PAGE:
^{3}. The sprayed 223 kg of sodium over a period of 872 s through two spray nozzles was converted into a 60% Na_{2}O_{2}and 40% NaOH aerosol. The test conditions are summarized in Table 3. The measured maximum suspended mass concentration of the aerosol was 170 g·m^{−3}, which was attained 383 s after the initiation of the sodium spray (Figure 7). The suspended aerosol concentration then decreased to a steady state value of 110±17 g·m^{−3}during the spray injection. After stopping the sodium spray injection, the aerosol mass was continually decreased to 0.001 g·m^{−3}at about 200,000 s.It is believed that the thermal-hydraulic conditions including temperature and pressure in the ABCOVE-5 test represent the RCS condition for a Loss of Coolant Accident (LOCA) sequence under the severe accident. According to the thermal-hydraulic calculation results by Compass-Safety and Performance Analysis CodE for nuclear power plants (CSPACE) for simulating the severe accident of Advanced Power Plant 1,400 MWe (APR1400), the range of temperature and pressure in the RCS are 400 K–1,500 K and 100 kPa–200 kPa, respectively [16].

### 2. COMPASS-FP calculation results

The COMPASS-FP module was simplified to simulate the ABCOVE-5 test results because the gravitational settling was the dominant process over the aerosol removal mechanisms. Only the single aerosol component, a mixture of Na

_{2}O_{2}and NaOH, was used in ABCOVE-5, which may not be generated in the PWR severe accident. Thus, we did not simulate the aerosol generation process but simply used the aerosol generation data given in Table 3. A single control volume simulating the ABCOVE-5 test facility was used for the COMPASS-FP calculation. The aerosol inflow (W_{Ai, in}) and outflow (W_{Ai, out}) terms in Eq. 1 were neglected because the test was performed in a confined single volume. Therefore, the governing equation for predicting the aerosol mass change can be simplified to Equation 24.To solve Eq. 24, the steady state and decay removal rate constants for the sedimentation (Equations 11 and 12) were separately applied to λ

_{sed}considering the aerosol injection period (13 s to 885 s) in the transient calculation from 13 s to 200,000 s. The geometric data of the test facility, volume and height, were used to calculate the effective height (h_{eff}) and the density of the aerosol cloud (m_{p}) in Equations 13 and 14. However, the COMPASS-FP module cannot simulate the atmosphere temperature variation because the FP module is not yet connected with the thermal hydraulic module of the COMPASS. Thus, the average temperature of 441 K in the measured data was used for calculating the temperature dependent properties in the COMPASS-FP module analysis.The calculation result by the COMPASS-FP module by assuming the spherical aerosol shape (χ=1, γ=1) [17] was overestimated about 7 times when compared to the test data (Figure 8A). To reduce the prediction error range, the sensitivity calculations by changing the dynamic shape factor from χ=1 to χ=0.5 and 0.25 were performed. The prediction results by the FP module with χ=0.5 matches the test data with the error range to approximately ±6% (Figure 8A). This may be explained by the fact that the aerosol shape is not maintained as the sphere when the aerosol falls down owing to the sedimentation duration of the test period. To see the effect of the collision shape factor (γ) on the suspended aerosol mass, the sensitivity calculation was performed by varying the collision shape factor among 1, 2, and 3. The sensitivity calculation results (Figure 8A) show that the predicted results with γ=2 or γ=3 are closer to the test results than that with γ=1. This also may mean that the aerosol shape varied from a sphere to a complex shape during the experiment.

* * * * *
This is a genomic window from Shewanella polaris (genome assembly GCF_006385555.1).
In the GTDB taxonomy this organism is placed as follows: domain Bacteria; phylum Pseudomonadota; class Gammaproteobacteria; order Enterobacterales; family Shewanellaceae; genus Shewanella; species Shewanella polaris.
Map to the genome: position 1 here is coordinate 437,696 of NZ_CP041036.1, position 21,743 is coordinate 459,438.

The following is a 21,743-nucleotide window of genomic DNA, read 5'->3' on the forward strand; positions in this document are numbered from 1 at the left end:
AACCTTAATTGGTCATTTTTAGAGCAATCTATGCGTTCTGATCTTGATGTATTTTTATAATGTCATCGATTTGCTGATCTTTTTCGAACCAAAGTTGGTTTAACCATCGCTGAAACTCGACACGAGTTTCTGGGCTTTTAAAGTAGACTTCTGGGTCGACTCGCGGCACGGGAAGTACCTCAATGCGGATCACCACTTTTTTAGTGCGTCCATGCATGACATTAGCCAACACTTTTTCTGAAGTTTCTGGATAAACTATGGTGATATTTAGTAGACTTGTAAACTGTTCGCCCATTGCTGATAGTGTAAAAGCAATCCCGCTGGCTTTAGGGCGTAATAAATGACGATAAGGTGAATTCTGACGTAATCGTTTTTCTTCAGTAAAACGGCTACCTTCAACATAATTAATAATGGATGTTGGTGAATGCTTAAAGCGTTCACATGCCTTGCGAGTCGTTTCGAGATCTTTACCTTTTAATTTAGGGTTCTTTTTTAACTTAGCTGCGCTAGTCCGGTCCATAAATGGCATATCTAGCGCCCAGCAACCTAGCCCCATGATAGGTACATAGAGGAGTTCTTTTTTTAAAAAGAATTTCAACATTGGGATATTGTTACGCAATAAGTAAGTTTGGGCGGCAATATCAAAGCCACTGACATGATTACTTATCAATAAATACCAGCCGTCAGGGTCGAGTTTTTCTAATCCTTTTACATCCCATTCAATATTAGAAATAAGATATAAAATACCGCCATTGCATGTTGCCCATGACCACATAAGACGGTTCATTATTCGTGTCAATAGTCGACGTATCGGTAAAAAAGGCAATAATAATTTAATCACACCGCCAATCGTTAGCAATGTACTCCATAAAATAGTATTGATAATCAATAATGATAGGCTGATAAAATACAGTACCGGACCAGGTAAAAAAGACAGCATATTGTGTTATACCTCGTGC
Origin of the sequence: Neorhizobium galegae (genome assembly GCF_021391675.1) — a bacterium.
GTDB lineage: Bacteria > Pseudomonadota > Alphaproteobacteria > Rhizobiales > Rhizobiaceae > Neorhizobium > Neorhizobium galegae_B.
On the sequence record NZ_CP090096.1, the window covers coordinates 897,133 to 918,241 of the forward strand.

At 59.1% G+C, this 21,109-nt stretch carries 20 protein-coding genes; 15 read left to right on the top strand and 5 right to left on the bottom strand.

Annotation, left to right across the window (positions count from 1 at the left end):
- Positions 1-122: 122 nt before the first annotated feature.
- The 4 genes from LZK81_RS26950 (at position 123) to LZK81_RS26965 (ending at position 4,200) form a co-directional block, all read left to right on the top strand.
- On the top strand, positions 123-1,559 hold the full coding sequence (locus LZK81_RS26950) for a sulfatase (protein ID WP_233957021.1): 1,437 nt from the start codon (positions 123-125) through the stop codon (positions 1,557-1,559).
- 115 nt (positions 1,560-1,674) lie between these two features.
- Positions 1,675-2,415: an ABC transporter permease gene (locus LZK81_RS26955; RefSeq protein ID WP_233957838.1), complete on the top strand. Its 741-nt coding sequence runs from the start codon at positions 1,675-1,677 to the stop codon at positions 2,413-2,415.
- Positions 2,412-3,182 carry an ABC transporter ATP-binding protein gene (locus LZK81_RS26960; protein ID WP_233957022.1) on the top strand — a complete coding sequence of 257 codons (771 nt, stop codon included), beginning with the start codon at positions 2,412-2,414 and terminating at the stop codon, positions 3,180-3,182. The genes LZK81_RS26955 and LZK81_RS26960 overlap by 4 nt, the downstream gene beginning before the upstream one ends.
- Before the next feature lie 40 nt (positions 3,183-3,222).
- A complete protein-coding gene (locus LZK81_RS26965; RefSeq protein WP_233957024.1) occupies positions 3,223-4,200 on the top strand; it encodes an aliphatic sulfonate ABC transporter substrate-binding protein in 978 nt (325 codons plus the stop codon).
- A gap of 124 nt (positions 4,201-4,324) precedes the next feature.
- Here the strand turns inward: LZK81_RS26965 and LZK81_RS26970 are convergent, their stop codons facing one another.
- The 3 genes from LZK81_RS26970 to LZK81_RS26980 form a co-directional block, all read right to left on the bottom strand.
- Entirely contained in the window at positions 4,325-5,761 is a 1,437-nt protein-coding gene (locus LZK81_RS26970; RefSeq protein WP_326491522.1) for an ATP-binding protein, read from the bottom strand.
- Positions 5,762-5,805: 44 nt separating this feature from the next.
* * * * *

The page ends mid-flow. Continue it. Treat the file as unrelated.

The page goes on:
The sensitivity calculations for the three atmosphere temperatures of 303 K, 441 K, and 573 K was performed to see the effect of the temperature dependent properties on the suspended aerosol mass. The results show that the temperature difference of 270 K does not affect the predicted aerosol mass. In addition, the sensitivity calculation results with the various time step size of 0.5 s, 1.0 s, and 2.0 s for the first-order differential equation (Eq. 1) shows almost the same results for the suspended aerosol mass.

### Conclusion and Further Work

We developed the COMPASS-FP module which consists of a fission product release model, an aerosol generation model, and an aerosol transport model. In the fission product release model there are three submodels based on empirical correlations, and they are used to simulate the fission product gases released from the reactor core. In the aerosol generation model, the mass conservation law and Raoult’s law are applied to the mixture of vapor and droplets of the fission products in a specified control volume to find the generation of the aerosol droplet. In the aerosol transport model, empirical correlations available from the open literature are used to simulate the aerosol removal processes owing to the gravitational settling, inertia impaction, diffusiophoresis, and thermophoresis. From the COMPASS-FP module analysis results for the suspended aerosol mass concentration of the ABCOVE-5 test, we found that the gravitational settling model in the COMPASS-FP module can accurately predict the suspended aerosol mass with an error range of about ±6% if the collision shape factor and dynamic shape factor are properly chosen considering that the aerosol shape may be changed from a sphere to a complex shape during the aerosol coagulation process. In addition, we found that the FP gases release model and the aerosol generation model in the COMPASS-FP module produced reasonable results. However, more validation for the COMPASS-FP module should be performed and connected with the thermal hydraulic solver before applying the COMPASS-FP module to a real nuclear power plant.